5 definition by WALTHERMAN

HUGE anti-tank round developed by the Soviets in WWII. It is larger and more powerful than the mighty .50 BMG cartridge, though it is almost non-existent in the Western World and other non Warsaw Pact countries. The PTRS-41 anti-tank rifle in Call of Duty: World at War is chambered for this caliber, although it is inaccurately portrayed as a mobile "sniper rifle." The rifle's inclusion in the game can be justified somewhat due to the supposed necessity of a WWII "equivalent" of the popular Barrett M82 in Call of Duty 4. Some claim that the sniper rifle in Halo is chambered in 14.5mm.
14.5x114mm rounds are pretty freaking huge. Getting a rare opportunity to shoot one would be quite an experience.
by WALTHERMAN March 29, 2010

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Huge rifle cartridge used for hunting very big African game. Launches a 500 gr. bullet at over 2,500 fps with around 7,500 ft. lb. of force. High loadings have punishing recoil - about five times that of a .30-06. Factory loads cost over $7 per round, making it very expensive to shoot. Way too overpowered for any animal on North American soil. Definitely wouldn't hurt to have one if you were ever stuck on Isla Nublar or Isla Sorna from Jurassic Park.
If ever traveling to a dinosaur theme park, bringing along a big bore rifle, let's say, a .460 Weatherby Magnum or .50 BMG for example, would be a very good idea.
by WALTHERMAN March 24, 2010

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Big handgun cartridge a half inch in diameter (12.7mm). Designed by Evan Whildin of Action Arms to be chambered in Magnum Research's massive Desert Eagle pistol. The case has a rebated rim, which makes it function better in semi-automatic pistols than rimmed cases, which are traditionally used in revolvers. A 300 gr. bullet from a 6" barrel of the DE has a velocity of 1,500 fps with 1,600 ft lb of forces, making it extremely overpowered for self defense against a human target.

Dispite its unpractical use for self defense, the .50 AE is frequently depicted from Hollywood films to video games due to the eye appeal of the Desert Eagle pistol. In real life, the .50AE is primarily used in target shooting for those who get a kick out of shooting big bore handguns. It is also a great handgun hunting cartridge for semi-auto enthuiasts. Some might be crazy enough to use the cartridge for self or home defense due to the Desert Eagle's frequent portrayal in the media.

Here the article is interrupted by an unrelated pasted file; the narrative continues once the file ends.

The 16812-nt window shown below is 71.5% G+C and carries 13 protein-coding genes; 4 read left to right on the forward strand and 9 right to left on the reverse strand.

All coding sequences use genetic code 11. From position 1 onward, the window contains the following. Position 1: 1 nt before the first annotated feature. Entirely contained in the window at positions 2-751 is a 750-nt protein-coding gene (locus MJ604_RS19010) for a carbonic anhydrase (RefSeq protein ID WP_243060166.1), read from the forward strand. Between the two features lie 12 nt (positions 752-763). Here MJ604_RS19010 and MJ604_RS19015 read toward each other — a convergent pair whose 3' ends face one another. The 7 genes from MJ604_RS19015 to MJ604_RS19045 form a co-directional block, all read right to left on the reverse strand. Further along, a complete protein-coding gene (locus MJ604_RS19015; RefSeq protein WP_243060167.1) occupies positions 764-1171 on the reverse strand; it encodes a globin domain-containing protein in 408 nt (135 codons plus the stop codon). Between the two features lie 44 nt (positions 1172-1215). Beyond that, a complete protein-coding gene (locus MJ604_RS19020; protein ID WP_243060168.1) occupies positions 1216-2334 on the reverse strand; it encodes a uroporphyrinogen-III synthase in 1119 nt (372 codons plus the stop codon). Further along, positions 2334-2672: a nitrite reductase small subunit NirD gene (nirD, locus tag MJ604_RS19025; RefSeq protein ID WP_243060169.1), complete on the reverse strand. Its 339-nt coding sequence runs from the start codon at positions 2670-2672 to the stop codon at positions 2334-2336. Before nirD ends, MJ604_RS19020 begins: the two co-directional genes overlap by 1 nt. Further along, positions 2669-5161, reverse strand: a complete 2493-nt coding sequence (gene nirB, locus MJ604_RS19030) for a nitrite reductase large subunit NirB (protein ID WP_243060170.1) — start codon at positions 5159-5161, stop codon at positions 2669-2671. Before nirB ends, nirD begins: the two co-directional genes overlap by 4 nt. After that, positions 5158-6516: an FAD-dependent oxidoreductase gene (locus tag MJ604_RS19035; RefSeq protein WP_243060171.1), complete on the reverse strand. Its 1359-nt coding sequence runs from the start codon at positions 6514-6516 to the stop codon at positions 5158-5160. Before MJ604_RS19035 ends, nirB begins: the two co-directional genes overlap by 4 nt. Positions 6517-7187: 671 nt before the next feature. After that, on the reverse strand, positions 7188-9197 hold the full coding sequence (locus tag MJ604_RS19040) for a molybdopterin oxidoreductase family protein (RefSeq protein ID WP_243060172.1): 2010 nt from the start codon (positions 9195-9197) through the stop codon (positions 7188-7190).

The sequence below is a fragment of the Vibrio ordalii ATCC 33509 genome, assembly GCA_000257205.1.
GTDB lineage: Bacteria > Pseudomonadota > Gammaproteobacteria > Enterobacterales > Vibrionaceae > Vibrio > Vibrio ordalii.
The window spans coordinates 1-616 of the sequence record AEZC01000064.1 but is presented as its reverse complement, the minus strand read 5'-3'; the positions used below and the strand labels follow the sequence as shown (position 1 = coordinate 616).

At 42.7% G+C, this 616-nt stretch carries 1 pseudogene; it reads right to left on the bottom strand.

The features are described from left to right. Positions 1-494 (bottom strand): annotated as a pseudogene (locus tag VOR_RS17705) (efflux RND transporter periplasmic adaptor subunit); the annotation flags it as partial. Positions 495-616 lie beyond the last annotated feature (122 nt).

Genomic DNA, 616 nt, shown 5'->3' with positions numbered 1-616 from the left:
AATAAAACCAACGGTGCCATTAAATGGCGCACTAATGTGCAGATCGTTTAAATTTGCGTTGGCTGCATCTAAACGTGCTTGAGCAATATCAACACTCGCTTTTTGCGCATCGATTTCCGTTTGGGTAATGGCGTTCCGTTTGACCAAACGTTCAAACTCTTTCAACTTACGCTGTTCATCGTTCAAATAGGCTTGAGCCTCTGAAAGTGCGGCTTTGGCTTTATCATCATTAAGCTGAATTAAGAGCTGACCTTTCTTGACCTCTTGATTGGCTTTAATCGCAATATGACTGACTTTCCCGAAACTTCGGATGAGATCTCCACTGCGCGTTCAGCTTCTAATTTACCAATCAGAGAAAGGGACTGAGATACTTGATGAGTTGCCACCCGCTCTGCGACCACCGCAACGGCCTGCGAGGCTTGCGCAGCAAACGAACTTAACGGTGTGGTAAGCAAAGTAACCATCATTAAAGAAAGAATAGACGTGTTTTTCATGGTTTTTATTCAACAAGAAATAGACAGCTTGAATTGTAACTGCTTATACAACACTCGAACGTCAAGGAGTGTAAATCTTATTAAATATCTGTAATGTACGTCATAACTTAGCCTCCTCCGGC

The .50 Action Express Desert Eagle is a big bad mfin' handgun.
by WALTHERMAN March 24, 2010

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The round was developed by Smith & Wesson in 1990 by shortening the casing of the very powerful 10mm Auto. Even though it's only been around for nearly two decades, it has already achieved as much popularity in the US as the 9mm and .45 Auto, which have both been around for over a century.

Basically the round was created to solve a problem that never existed. It was developed to bridge a supposed "gap" between the 9mm and .45 Auto even though both rounds have substantial power as it is. The round appeals to a certain number of semi-auto enthusiasts who are dumb enough to believe that the 9mm is a pee-shooter, yet are too intimidated by the .45 Auto, which only has slightly more recoil. Still, it is a great round for self-defense.
Know-it-all: Don't buy a 9mm for self-defense, I've heard stories of 9mm bouncing off windshields and not being able to take down raging 6' 6" hoodlums on crack. Get a .40.

Me: And can you give me an example of a .40 S&W getting the job done?

Know-it-all: Ummm...no. But 9mm is still wimpy because I said so.
by WALTHERMAN March 24, 2010

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